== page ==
A year of opportunity
Jacqueline Dunkley-Bent believes 2018 will ensure midwives have a strong say in local maternity system plans.
In December, I published continuity of carer guidance that aims to provide new mothers with more consistent care and support. All local areas now have a blueprint to provide continuity of care for mums-to-be in line with our ambitious national targets. The guidance includes having a named midwife who provides care for women and their babies during pregnancy and birth, and postnatally.
I believe that 2018 will be a year of opportunity for local health systems to promote continuity maternity standards for mothers-to-be across England.
Continuity of carer enables midwives to provide personalised care, where a relationship of mutual trust and respect is fostered, and safe care is provided.
Evidence shows that continuity models improve safety and outcomes (see figure, right), although further research regarding the clinical benefits, sustainability and women’s satisfaction may be required.
We know that nearly three-quarters of women have said knowing the professionals caring for them is most important to them (NHS England, 2016). They see many midwives and doctors over the course of their pregnancy and birth, and they do not always know who they are and what their role is.
For some women, this has led to confusion when navigating maternity services (NHS England, 2016). Evidence shows that women who had midwife-led continuity models of care were seven times more likely to be attended at birth by a known midwife (NHS England, 2017). Building a relationship or keeping personal continuity over time has been found to improve outcomes and experience for both women and their babies (CQC, 2017).
When implemented properly, providing continuity of carer enables midwives to build a relationship with the women and families they care for, supports midwives in having greater flexibility to manage their own working lives and ultimately provides greater job satisfaction.
Blazing a trail
Areas of the country are already trailblazing this way of working, showing what can be achieved. For example, a team of London midwives – known as Neighbourhood Midwives (NM) – see 80% of women give birth with a midwife they know and who knows about their individual care needs (NM, 2018a). This is compared with 12% of women receiving continuity nationally (NM, 2018a).
One year on, the pilot is already showing better outcomes and experiences for women and their babies. Women having their first or second baby have experienced fewer interventions during birth, with all new mothers taking up breastfeeding, known to give health benefits to a mother and her baby (NM, 2018b). Two-thirds of women were still breastfeeding at six to eight weeks (NM, 2018b).
Other areas such as north-west London are testing a full caseloading model across five or six locations. This includes a complex social care caseload, obstetric complex care including multiple pregnancies, and an enhancing of the antenatal and postnatal experience for women who are ‘out of area’.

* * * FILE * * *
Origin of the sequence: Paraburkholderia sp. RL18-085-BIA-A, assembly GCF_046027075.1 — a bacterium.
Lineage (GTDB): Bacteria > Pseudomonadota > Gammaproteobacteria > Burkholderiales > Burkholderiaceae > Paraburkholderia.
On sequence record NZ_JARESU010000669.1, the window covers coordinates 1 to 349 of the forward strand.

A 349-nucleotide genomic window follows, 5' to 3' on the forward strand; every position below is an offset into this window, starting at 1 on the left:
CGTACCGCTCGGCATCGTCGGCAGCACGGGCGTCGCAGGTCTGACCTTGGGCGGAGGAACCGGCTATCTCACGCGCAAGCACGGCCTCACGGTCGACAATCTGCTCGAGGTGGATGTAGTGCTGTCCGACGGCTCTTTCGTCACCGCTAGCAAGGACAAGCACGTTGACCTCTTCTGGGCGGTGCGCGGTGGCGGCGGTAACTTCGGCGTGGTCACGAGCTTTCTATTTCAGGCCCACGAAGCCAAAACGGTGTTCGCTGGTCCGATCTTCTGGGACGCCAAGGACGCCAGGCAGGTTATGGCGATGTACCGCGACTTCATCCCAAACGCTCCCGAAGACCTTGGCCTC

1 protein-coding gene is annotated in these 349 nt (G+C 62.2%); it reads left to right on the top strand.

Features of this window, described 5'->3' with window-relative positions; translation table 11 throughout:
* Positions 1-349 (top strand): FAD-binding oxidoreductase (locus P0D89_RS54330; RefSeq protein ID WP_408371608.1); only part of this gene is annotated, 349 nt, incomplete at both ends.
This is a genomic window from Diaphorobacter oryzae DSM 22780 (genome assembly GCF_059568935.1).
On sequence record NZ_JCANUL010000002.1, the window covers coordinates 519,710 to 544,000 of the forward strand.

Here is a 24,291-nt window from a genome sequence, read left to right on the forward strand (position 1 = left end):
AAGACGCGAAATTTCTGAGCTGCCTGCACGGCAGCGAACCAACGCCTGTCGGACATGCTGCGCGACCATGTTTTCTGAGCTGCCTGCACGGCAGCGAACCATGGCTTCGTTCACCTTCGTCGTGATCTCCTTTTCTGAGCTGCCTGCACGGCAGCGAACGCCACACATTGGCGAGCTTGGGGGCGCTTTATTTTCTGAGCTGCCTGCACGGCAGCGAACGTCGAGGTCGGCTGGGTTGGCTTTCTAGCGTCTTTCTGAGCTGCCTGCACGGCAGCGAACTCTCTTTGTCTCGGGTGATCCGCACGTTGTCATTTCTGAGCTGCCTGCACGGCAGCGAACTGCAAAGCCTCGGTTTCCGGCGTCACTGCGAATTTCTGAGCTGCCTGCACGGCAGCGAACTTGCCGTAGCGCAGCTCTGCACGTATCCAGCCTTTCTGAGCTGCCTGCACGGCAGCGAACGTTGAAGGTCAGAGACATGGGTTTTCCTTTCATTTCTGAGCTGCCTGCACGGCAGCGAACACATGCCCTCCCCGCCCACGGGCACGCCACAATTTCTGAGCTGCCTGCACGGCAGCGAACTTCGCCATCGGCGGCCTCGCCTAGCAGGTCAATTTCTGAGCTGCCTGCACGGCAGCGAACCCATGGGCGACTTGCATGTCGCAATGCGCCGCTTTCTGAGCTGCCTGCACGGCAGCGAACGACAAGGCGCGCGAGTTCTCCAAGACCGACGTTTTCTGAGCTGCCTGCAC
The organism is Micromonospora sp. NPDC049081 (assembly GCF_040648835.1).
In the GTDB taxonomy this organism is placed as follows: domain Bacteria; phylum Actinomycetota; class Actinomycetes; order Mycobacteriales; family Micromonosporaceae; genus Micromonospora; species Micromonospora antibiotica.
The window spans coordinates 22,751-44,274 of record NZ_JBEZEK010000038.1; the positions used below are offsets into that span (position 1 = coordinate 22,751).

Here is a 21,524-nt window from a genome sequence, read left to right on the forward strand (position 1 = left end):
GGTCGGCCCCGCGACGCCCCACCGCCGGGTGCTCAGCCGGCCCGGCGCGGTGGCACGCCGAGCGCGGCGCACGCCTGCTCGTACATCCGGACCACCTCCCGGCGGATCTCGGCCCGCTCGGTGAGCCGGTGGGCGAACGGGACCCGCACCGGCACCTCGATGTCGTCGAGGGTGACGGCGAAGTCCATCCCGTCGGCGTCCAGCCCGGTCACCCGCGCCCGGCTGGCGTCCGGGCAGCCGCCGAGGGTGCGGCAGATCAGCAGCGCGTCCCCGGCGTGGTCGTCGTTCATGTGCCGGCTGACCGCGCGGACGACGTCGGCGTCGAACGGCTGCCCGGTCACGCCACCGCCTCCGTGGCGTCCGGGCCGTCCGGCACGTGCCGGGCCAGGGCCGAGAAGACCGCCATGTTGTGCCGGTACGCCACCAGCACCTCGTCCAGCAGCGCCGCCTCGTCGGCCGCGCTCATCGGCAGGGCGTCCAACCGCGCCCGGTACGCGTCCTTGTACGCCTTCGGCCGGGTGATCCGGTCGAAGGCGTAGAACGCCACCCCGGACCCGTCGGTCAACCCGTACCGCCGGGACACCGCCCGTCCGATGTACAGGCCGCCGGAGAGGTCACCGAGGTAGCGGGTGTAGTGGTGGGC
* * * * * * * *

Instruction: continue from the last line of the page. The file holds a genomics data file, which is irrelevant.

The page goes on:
Pilots are proving that this type of care is scalable. There are two main models in the Implementing Better births: continuity of carer guidance (NHS England, 2017) (visit bit.ly/implementing_better_births to read it):
- Team continuity – each woman has an individual midwife who is responsible for co-ordinating her care, working in a team of four to eight, with members of the team acting as back-up to each other.
- Full caseloading – each midwife is allocated a certain number of women and arranges their working life around the needs of the caseload
It also recognises the importance of ensuring that each team has a linked obstetrician or team advice and plans obstetric care as appropriate.
Implementing continuity of carer is undoubtedly a challenge. It requires a reorganisation of the way NHS maternity services are staffed.
However, I can say from direct experience that it is a model that delivers positive results for women, babies and their families, and for the midwives and other professionals providing their care. The key to successful implementation is incremental increase of continuity of carer that is manageable.
The guidance has been produced collaboratively, with midwives, clinicians, leaders, managers, researchers and commissioners who have had experience of leading and working in services providing continuity of carer, and with academics who have contributed to the continuity of carer evidence base.
I would encourage you all, no matter what your role, to find out more about how your maternity services could provide greater continuity of carer. This will help to provide better outcomes and experiences for the women and babies we care for. The benefits speak for themselves.
Professor Jacqueline Dunkley-Bent is head of maternity, children and young people at NHS England, and national maternity safety champion for the Department of Health
CQC. (2017) 2017 survey of women’s experiences of maternity care: statistical release. See: http://www.cqc.org.uk/publications/surveys/maternity-services-survey-2017 (accessed 20 February 2017).
Neighbourhood Midwives. (2018a) NM statistics: Waltham Forest NHS practice. See: http://www.neighbourhoodmidwives.org.uk/news/nm-statistics-waltham-forest-nhs-practice/ (accessed 20 February 2018).
Neighbourhood Midwives. (2018b) Providing an NHS midwifery service for women living in Waltham Forest. See: http://www.neighbourhoodmidwives.org.uk/nhs-care/ (20 February 2018).
NHS England. (2017) Implementing Better births: continuity of carer. See: www.england.nhs.uk/wp-content/uploads/2017/12/implementing-better-births.pdf (accessed 29 January 2018).
NHS England. (2016) Better births: improving outcomes of maternity services in England. See: https://www.england.nhs.uk/wp-content/uploads/2016/02/national-maternity-review-report.pdf (accessed 12 February 2018).